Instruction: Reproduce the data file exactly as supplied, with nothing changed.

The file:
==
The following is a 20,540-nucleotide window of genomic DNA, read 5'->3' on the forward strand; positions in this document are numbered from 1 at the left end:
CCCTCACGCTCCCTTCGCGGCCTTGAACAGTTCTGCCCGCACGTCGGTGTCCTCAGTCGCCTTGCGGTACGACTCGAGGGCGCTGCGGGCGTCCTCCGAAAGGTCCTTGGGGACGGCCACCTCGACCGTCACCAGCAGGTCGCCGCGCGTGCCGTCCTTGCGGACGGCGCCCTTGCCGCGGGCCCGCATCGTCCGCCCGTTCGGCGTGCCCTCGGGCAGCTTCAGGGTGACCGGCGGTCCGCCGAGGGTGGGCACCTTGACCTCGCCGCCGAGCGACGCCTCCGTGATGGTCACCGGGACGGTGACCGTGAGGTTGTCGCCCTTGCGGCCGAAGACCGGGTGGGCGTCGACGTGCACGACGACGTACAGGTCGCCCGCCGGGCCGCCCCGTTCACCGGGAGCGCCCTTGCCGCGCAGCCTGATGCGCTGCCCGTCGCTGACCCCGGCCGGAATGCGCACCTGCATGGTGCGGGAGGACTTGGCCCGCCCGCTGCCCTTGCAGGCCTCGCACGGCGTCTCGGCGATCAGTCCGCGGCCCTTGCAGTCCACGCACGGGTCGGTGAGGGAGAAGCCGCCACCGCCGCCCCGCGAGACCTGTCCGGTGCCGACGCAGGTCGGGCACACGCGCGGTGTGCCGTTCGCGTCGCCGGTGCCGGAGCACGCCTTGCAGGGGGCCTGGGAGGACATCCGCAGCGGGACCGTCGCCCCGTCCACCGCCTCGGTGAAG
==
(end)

The following is a 20,540-nucleotide window of genomic DNA, read 5'->3' on the forward strand; positions in this document are numbered from 1 at the left end:
CCCTCACGCTCCCTTCGCGGCCTTGAACAGTTCTGCCCGCACGTCGGTGTCCTCAGTCGCCTTGCGGTACGACTCGAGGGCGCTGCGGGCGTCCTCCGAAAGGTCCTTGGGGACGGCCACCTCGACCGTCACCAGCAGGTCGCCGCGCGTGCCGTCCTTGCGGACGGCGCCCTTGCCGCGGGCCCGCATCGTCCGCCCGTTCGGCGTGCCCTCGGGCAGCTTCAGGGTGACCGGCGGTCCGCCGAGGGTGGGCACCTTGACCTCGCCGCCGAGCGACGCCTCCGTGATGGTCACCGGGACGGTGACCGTGAGGTTGTCGCCCTTGCGGCCGAAGACCGGGTGGGCGTCGACGTGCACGACGACGTACAGGTCGCCCGCCGGGCCGCCCCGTTCACCGGGAGCGCCCTTGCCGCGCAGCCTGATGCGCTGCCCGTCGCTGACCCCGGCCGGAATGCGCACCTGCATGGTGCGGGAGGACTTGGCCCGCCCGCTGCCCTTGCAGGCCTCGCACGGCGTCTCGGCGATCAGTCCGCGGCCCTTGCAGTCCACGCACGGGTCGGTGAGGGAGAAGCCGCCACCGCCGCCCCGCGAGACCTGTCCGGTGCCGACGCAGGTCGGGCACACGCGCGGTGTGCCGTTCGCGTCGCCGGTGCCGGAGCACGCCTTGCAGGGGGCCTGGGAGGACATCCGCAGCGGGACCGTCGCCCCGTCCACCGCCTCGGTGAAG